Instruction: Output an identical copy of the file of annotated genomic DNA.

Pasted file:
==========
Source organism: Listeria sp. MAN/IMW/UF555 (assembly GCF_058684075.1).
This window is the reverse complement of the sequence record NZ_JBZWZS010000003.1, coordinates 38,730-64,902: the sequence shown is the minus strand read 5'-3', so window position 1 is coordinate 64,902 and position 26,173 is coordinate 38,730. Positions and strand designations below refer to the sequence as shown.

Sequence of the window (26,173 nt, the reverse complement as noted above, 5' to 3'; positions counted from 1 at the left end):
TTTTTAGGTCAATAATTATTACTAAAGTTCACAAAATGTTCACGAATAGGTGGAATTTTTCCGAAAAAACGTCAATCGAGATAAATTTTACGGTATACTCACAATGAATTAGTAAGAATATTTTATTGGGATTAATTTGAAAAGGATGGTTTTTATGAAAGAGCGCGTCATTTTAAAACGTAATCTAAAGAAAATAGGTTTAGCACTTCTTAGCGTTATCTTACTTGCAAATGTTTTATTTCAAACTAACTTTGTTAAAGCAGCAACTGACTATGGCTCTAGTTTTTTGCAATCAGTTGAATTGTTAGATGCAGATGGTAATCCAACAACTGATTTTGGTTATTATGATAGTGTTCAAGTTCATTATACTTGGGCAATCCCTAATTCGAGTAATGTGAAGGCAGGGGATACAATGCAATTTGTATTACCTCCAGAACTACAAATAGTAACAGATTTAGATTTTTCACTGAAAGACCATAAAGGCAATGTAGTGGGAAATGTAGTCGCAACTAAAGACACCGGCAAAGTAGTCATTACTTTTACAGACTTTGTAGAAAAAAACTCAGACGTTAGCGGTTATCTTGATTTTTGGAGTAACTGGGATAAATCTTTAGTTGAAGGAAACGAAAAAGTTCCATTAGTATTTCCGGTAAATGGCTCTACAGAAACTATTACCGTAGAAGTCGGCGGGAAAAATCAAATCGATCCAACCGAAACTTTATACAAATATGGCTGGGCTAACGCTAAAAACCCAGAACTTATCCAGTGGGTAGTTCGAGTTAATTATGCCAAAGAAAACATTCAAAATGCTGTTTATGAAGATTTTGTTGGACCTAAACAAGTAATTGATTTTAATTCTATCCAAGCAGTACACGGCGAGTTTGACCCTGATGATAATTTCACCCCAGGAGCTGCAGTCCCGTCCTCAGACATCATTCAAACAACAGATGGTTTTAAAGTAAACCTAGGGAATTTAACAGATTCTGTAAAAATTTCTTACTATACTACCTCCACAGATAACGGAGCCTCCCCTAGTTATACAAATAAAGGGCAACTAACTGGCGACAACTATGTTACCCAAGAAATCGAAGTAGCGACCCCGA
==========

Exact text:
Source organism: Listeria sp. MAN/IMW/UF555 (assembly GCF_058684075.1).
This window is the reverse complement of the sequence record NZ_JBZWZS010000003.1, coordinates 38,730-64,902: the sequence shown is the minus strand read 5'-3', so window position 1 is coordinate 64,902 and position 26,173 is coordinate 38,730. Positions and strand designations below refer to the sequence as shown.

Sequence of the window (26,173 nt, the reverse complement as noted above, 5' to 3'; positions counted from 1 at the left end):
TTTTTAGGTCAATAATTATTACTAAAGTTCACAAAATGTTCACGAATAGGTGGAATTTTTCCGAAAAAACGTCAATCGAGATAAATTTTACGGTATACTCACAATGAATTAGTAAGAATATTTTATTGGGATTAATTTGAAAAGGATGGTTTTTATGAAAGAGCGCGTCATTTTAAAACGTAATCTAAAGAAAATAGGTTTAGCACTTCTTAGCGTTATCTTACTTGCAAATGTTTTATTTCAAACTAACTTTGTTAAAGCAGCAACTGACTATGGCTCTAGTTTTTTGCAATCAGTTGAATTGTTAGATGCAGATGGTAATCCAACAACTGATTTTGGTTATTATGATAGTGTTCAAGTTCATTATACTTGGGCAATCCCTAATTCGAGTAATGTGAAGGCAGGGGATACAATGCAATTTGTATTACCTCCAGAACTACAAATAGTAACAGATTTAGATTTTTCACTGAAAGACCATAAAGGCAATGTAGTGGGAAATGTAGTCGCAACTAAAGACACCGGCAAAGTAGTCATTACTTTTACAGACTTTGTAGAAAAAAACTCAGACGTTAGCGGTTATCTTGATTTTTGGAGTAACTGGGATAAATCTTTAGTTGAAGGAAACGAAAAAGTTCCATTAGTATTTCCGGTAAATGGCTCTACAGAAACTATTACCGTAGAAGTCGGCGGGAAAAATCAAATCGATCCAACCGAAACTTTATACAAATATGGCTGGGCTAACGCTAAAAACCCAGAACTTATCCAGTGGGTAGTTCGAGTTAATTATGCCAAAGAAAACATTCAAAATGCTGTTTATGAAGATTTTGTTGGACCTAAACAAGTAATTGATTTTAATTCTATCCAAGCAGTACACGGCGAGTTTGACCCTGATGATAATTTCACCCCAGGAGCTGCAGTCCCGTCCTCAGACATCATTCAAACAACAGATGGTTTTAAAGTAAACCTAGGGAATTTAACAGATTCTGTAAAAATTTCTTACTATACTACCTCCACAGATAACGGAGCCTCCCCTAGTTATACAAATAAAGGGCAACTAACTGGCGACAACTATGTTACCCAAGAAATCGAAGTAGCGACCCCGA